30 January 2013

A Survey of the Comic-Book Terrain

Writing comics, genre fiction, television, and film would seem to share various tools and tropes. They reward episodic, open-ended narratives in which as many problems and questions are created as mysteries are solved. They reward the creation of memorable characters and visuals, but allow for somewhat repetitive plots.

Indeed, as sequential art forms, comics and films can be seen as something of mutually generative engines, although there's more money to be had in movie-making than comic publishing. In 2012, the total U.S. comic book and trade-paperback sales was nearly $370 million. The worldwide gross for a single blockbuster superhero movie, "The Avengers" (2012), was four times that. No wonder comic-book publishers seem to constantly mine their existing intellectual properties, which can then be sold and resold as action figures and movies and T-shirts and other stuff.

Comic books are still relevant, but they're not necessarily the biggest show in town.

The publishers of comic books have changed with the times. The only problem is, the times they are a'changing still.

Single-issue stories—so-called "one and done"—are more rare than they were in the 1980s. When spinner-rack consumers couldn't count on buying sequential issues, comics were more likely to deliver a complete story in a single issue. Occasionally, publishers will still present "one-shot" issues, which relate complete narratives. Larger "annual" issues may deliver twice the pages of a monthly comic, but at premium prices.

Ongoing narrative arcs now comprise 6- or 12-issue chunks, so that they can be easily repackaged and published as trade paperbacks (often abbreviated "T.P.B."). It can be confusing, trying to figure out whether and when to "jump on" to an ongoing narrative in the floppies, or to wait 6 or 12 months for the trade paperback.

Assuming they are connected to an existing character or set of characters, Original Graphic Novels (O.G.N.) tell stories that take place outside of an ongoing narrative.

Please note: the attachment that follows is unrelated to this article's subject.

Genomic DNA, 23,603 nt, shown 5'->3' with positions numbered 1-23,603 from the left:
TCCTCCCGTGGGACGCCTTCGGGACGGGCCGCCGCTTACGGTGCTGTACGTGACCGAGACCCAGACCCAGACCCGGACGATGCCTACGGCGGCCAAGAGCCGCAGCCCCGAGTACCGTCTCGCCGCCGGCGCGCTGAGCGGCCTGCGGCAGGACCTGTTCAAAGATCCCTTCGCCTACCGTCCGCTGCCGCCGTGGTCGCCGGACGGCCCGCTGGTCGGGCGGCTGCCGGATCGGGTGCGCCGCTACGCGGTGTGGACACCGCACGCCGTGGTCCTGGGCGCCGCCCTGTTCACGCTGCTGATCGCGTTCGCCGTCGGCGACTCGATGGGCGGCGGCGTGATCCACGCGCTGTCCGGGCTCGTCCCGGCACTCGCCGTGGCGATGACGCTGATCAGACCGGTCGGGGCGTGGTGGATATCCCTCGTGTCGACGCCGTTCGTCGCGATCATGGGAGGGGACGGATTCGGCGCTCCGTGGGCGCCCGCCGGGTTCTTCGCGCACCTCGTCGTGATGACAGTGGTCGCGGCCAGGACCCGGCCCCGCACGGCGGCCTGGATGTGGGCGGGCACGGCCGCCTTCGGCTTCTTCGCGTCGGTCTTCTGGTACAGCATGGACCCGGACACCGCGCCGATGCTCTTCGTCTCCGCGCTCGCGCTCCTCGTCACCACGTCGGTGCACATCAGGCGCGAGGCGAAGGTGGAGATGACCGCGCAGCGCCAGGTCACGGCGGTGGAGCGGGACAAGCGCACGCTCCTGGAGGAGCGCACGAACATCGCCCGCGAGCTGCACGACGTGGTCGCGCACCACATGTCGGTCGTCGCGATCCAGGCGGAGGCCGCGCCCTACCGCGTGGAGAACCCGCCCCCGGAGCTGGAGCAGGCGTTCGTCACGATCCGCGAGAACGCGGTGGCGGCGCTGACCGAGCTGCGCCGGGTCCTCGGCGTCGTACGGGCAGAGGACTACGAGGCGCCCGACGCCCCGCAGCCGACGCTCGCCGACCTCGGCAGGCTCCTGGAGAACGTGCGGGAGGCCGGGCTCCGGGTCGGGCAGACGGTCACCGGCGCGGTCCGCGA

Comic-book publishers are as confused and concerned about digital publishing as the producers of newspapers, magazines, and greeting cards. They're shackled to stagnated publishing model: kill trees, print comics, distribute via specialty brick-and-mortar shops. At the same time, however, the comic-book shop is where the magic happens, where communities of consumers congregate, where browsing and buying pay-off in sharing new stories and characters. Lose the comic-book shop, and publishers will lose the war. And consumers will lose out altogether.

Still, I have to wonder: How much of my love of comic books is rooted in nostalgia? How much is driven by the physical acts of consumption—collecting, collating, culling, and cataloging a library of materials—rather than the intellectual pleasures of a good story, well-told? If it was just about reading words and looking at pictures, you'd think that an e-reader solution would be the way to go. Pages would never get bent, every issue would in mint-condition, and whole back-catalogs would be accessible (and marketable!) at the touch of a button.

What would the world look like, however, if comic books were no longer in print? It sounds ... practically apocalyptic.


  1. thanks for sharing!

  2. I still hope that comics are still in print because it will lose its nature if it will be only available virtually. I expect that when someone conducts a survey about this and their target people are those who are techy, they will probably prefer e-books.

    1. I'm not a heavy e-reader user myself, but Household-6 would probably prefer it if I could somehow digitize my old collection of comic books (a couple of boxes in the basement) and read them all on a handheld of some sort.

      And, I'll admit that reading on a tablet computer would lessen concerns about crimping and finger-printing the paper pages. The focus would become solely one of reading, rather than collecting. And I'm still wondering how much of the appeal of comic books lies with the going and finding and bagging and boxing part of the hobby ...


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